CINDERELLA, another strong story.
UNDINE by Baron de la Motte-Fouqué, another of the greatest.
PINOCCHIO by C.Collodi.
GRIMM´S Fairy Tales
HANS CHRISTIAN ANDERSEN´S Fairy Tales
A lot of books and stories… difficult to remember all of them and not wanting to bore people. And of course these stories are part of my life and my love for my profession.
Jennifer: Where are you hoping to take your art to next? What projects are coming up?
Angel: As I learned from my English friends, it is often preferable not talk about them. This is done with a number of intentions… it prevents the risk of ideas being copied. To chose a book to do already is an idea, specially when a classic. And to the readers, if the project doesn’t go ahead, that is disappointing news… and if appears as a surprise, it´s good news, something interesting.
I can say that I´m currently working on The Jungle Book by Kipling. I must get that finished this very month. Also I´m proud to said that I´m working on books with friends from JacketFlap. I´ll find free time to paint good watercolors for good stories that suit my style a lot. I must say that, at JacketFlap, I have found very good friends, not only Tracy and Eric, but others as wonderful models for my pictures. Artists are always searching for good models, and here I found a lot, who were happy to let me draw them. I have a lot of friends as models, not only in Spain, but in the States and in England. It´s funny when I gift some book to them… some have been very touched. One lovely lady cried with joyous surprise when she saw herself portrayed in a color plate in a book on pirates.
Jennifer: Have you ever thought of designing film sets or dabbling in animation? Tim Burton has brought some darker legends to life in an animated film noire for older children. Have you ever thought of doing something like this?
Angel: By the way, there´re a possibility that I can work with Tim in the movie of Alice which he is working on right now!. I´ll keep you posted if this goes ahead.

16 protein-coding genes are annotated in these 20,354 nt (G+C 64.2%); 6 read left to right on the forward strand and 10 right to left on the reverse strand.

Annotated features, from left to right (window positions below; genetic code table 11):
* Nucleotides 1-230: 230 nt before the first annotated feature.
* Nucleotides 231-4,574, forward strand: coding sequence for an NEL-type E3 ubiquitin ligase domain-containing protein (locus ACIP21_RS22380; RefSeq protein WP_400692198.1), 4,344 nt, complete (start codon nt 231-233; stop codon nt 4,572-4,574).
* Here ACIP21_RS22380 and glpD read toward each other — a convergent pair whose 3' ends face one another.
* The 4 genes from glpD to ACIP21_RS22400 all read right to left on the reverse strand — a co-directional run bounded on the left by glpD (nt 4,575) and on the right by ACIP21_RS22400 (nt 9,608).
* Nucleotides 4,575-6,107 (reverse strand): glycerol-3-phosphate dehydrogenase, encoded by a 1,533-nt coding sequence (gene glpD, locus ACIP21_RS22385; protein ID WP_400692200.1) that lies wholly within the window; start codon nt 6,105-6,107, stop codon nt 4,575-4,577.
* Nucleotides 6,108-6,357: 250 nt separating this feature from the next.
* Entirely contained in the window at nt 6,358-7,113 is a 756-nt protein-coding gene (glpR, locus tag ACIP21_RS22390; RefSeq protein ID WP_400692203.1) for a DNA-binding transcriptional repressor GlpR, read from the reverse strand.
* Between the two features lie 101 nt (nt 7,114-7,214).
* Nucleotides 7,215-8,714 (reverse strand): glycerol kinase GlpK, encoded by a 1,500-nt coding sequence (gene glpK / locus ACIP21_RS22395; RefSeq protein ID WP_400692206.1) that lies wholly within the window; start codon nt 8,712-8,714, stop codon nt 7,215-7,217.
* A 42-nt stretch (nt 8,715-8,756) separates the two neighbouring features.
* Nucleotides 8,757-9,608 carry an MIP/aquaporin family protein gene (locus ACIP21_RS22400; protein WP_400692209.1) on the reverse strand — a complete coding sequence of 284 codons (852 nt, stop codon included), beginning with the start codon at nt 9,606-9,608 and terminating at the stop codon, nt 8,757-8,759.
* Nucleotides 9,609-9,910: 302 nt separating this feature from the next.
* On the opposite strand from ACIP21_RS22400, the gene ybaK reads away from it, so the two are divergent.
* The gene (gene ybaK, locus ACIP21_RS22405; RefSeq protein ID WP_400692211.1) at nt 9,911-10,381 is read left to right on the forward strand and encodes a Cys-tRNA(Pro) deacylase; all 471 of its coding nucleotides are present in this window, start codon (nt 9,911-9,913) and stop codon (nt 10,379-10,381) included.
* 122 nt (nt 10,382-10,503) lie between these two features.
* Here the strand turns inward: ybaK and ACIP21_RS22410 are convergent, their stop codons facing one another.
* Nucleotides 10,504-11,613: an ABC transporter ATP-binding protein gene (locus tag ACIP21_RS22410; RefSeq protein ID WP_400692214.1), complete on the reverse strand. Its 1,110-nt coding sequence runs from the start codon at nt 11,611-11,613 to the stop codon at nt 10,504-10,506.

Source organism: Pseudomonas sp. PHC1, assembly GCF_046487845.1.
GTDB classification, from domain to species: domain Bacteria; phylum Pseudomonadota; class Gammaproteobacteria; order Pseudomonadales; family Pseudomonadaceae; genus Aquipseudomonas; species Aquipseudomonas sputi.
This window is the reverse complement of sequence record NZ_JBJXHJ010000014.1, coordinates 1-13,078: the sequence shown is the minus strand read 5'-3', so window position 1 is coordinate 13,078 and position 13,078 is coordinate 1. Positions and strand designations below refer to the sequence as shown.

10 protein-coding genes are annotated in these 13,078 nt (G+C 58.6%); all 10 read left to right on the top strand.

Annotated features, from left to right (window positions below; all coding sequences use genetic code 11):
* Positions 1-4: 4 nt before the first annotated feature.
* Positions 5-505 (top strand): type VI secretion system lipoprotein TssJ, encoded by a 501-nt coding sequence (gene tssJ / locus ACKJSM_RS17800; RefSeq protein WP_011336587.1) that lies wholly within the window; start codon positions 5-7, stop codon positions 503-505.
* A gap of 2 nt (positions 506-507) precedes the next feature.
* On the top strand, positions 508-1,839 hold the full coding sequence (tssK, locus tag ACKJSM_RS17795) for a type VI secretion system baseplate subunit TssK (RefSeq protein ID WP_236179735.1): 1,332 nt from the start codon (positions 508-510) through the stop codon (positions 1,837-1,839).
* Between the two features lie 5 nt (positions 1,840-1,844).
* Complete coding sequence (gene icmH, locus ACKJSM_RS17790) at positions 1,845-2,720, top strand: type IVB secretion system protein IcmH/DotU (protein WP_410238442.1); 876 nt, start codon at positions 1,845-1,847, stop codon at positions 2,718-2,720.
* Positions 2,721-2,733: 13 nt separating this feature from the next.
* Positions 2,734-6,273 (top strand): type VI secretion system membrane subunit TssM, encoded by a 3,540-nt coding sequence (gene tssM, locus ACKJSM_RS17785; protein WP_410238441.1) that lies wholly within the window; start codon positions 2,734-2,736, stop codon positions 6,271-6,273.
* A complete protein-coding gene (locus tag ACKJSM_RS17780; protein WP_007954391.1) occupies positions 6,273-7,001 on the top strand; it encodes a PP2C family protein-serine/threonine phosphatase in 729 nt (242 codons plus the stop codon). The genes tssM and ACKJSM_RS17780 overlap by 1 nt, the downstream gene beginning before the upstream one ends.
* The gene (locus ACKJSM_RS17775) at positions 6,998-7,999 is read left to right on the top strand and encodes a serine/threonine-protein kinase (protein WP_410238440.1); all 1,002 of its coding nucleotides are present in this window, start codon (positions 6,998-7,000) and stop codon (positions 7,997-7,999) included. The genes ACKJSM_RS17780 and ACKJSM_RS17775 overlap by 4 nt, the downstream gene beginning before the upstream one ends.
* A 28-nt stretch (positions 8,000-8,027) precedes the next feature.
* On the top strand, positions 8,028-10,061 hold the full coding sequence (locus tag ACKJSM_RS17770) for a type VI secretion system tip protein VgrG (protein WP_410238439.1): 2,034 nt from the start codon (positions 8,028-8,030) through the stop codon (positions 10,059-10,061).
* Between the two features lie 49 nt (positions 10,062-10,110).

I have some part of my brain that thinks along the same lines as Burton, but not specially in relation to the dark side of those stories, but the fantasy element. For example, The Legend of Sleepy Hollow also is one of my favourite books, also illustrated by Rackham. Not all are dark, if you see Corpse Bride, you’ll agree that it’s a tender love story. And the main character of The Nightmare Before Christmas is tender too, with the sad or smiling face, long legs, walking and dancing and singing all the time.
Yes, always I loved animated films, specially Disney´s, and movies are part of our lives. And it´s a matter of luck to find someone to work with. For example, also I have a friend who can introduce me to James Cameron´s movies, and the last movie, AVATAR was suitable for me to paint the creatures, but I arrived late to this project and the Blue Lady, the main character I think, is very different than the one I could create… mine would be without tail. I knew the thriller version of this movie due to my American friend, and I envy that wonderful life in other world. Si-Fi is one of my preferences in books and movies. I love the books by Ray Bradbury, I have all of them. And I think that Arthur C. Clarke is good indeed, but I prefer the poet Bradbury, I feel his world as if it were mine. I´m pretty sure that Bradbury is the best writer in the world. I would like to illustrate each of his books or to do all of them in movies.